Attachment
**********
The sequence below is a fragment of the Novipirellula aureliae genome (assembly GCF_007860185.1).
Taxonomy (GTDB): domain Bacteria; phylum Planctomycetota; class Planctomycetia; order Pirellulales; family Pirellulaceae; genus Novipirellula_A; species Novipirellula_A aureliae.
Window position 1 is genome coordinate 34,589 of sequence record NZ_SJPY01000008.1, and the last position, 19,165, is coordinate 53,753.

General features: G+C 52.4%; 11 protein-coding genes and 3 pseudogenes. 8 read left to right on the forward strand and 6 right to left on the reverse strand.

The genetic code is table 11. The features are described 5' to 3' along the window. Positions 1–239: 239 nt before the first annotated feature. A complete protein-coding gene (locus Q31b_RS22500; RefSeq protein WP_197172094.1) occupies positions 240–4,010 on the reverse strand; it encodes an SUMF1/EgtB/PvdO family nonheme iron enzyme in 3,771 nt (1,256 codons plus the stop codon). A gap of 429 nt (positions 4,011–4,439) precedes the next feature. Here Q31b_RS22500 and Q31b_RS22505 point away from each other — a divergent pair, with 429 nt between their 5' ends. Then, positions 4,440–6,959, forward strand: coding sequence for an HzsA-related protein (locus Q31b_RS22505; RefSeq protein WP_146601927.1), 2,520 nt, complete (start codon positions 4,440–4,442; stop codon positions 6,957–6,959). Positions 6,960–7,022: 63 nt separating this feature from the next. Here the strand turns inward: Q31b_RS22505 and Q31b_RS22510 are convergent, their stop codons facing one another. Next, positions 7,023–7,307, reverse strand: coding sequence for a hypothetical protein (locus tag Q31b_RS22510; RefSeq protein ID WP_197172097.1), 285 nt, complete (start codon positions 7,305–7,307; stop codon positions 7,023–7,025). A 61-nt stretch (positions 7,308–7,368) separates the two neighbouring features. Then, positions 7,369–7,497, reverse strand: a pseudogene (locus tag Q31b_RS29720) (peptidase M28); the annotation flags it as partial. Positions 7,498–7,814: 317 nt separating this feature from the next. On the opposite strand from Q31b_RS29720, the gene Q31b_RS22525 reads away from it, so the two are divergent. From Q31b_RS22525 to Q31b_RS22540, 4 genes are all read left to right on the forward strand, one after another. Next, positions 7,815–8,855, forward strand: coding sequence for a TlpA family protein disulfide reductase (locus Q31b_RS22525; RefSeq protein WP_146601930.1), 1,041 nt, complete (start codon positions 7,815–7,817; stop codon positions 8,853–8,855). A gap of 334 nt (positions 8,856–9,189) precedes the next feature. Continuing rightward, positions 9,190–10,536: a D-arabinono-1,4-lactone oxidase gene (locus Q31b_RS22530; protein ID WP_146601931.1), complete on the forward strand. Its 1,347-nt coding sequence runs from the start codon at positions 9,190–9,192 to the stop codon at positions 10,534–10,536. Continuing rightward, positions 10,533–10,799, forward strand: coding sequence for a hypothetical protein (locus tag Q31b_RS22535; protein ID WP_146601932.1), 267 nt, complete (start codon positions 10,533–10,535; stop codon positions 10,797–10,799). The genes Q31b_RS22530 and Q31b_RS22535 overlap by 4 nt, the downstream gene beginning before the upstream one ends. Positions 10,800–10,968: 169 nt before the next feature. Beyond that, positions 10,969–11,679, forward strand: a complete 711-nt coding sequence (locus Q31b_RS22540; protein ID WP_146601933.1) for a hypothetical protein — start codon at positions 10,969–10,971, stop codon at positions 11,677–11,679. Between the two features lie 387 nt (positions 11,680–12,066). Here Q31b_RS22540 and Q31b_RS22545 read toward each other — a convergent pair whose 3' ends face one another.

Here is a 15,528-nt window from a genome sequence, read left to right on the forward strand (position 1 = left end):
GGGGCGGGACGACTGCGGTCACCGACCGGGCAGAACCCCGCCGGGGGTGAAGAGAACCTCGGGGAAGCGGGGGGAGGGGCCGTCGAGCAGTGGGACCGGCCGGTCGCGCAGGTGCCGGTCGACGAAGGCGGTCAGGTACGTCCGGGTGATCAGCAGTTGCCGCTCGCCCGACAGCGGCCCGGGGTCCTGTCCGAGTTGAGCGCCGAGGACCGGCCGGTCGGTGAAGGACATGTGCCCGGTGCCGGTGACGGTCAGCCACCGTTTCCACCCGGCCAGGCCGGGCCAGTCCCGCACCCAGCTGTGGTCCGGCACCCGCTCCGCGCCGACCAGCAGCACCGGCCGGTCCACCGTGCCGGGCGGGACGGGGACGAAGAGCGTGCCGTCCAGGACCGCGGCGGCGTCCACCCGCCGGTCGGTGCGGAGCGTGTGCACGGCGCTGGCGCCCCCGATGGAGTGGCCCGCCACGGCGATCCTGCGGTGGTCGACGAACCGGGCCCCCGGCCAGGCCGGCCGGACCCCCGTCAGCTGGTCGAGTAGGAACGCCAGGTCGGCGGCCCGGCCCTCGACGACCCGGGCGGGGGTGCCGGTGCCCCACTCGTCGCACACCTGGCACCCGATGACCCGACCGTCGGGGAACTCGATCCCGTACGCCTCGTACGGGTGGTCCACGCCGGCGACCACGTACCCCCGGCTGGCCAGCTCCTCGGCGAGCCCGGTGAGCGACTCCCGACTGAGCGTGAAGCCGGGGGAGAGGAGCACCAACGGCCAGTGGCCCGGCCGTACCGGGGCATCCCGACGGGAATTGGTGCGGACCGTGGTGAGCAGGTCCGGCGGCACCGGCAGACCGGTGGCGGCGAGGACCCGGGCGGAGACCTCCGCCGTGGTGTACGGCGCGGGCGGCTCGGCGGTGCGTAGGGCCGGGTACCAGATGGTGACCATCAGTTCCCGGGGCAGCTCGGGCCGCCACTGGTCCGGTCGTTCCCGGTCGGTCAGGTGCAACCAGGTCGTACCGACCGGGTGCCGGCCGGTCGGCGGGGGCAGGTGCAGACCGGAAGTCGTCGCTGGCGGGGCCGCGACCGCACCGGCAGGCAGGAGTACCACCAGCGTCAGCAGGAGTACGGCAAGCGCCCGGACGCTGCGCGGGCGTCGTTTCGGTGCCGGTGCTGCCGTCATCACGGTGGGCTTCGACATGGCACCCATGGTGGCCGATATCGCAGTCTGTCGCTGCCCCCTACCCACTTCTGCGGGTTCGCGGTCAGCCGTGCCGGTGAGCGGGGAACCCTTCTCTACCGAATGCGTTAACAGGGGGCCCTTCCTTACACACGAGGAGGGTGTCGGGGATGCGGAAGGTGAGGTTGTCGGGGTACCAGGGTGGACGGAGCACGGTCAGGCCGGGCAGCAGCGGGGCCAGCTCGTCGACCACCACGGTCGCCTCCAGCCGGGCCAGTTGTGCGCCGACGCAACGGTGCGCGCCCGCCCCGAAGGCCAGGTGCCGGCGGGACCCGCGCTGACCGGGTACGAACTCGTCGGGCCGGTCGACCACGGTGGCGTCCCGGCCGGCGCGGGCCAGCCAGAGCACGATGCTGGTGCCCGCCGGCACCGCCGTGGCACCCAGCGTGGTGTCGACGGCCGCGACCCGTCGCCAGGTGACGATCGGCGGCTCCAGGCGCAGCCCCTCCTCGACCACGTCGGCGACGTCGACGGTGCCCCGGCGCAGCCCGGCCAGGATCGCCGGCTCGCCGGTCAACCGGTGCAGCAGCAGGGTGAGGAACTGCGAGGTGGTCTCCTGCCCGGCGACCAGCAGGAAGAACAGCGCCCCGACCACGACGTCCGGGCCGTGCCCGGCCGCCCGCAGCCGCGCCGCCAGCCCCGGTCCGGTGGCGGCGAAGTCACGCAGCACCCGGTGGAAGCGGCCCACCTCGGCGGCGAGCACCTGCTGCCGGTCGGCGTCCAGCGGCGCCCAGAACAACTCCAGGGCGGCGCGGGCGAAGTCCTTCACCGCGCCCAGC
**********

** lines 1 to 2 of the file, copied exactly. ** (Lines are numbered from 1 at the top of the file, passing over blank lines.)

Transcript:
The sequence below is a fragment of the Novipirellula aureliae genome (assembly GCF_007860185.1).
Taxonomy (GTDB): domain Bacteria; phylum Planctomycetota; class Planctomycetia; order Pirellulales; family Pirellulaceae; genus Novipirellula_A; species Novipirellula_A aureliae.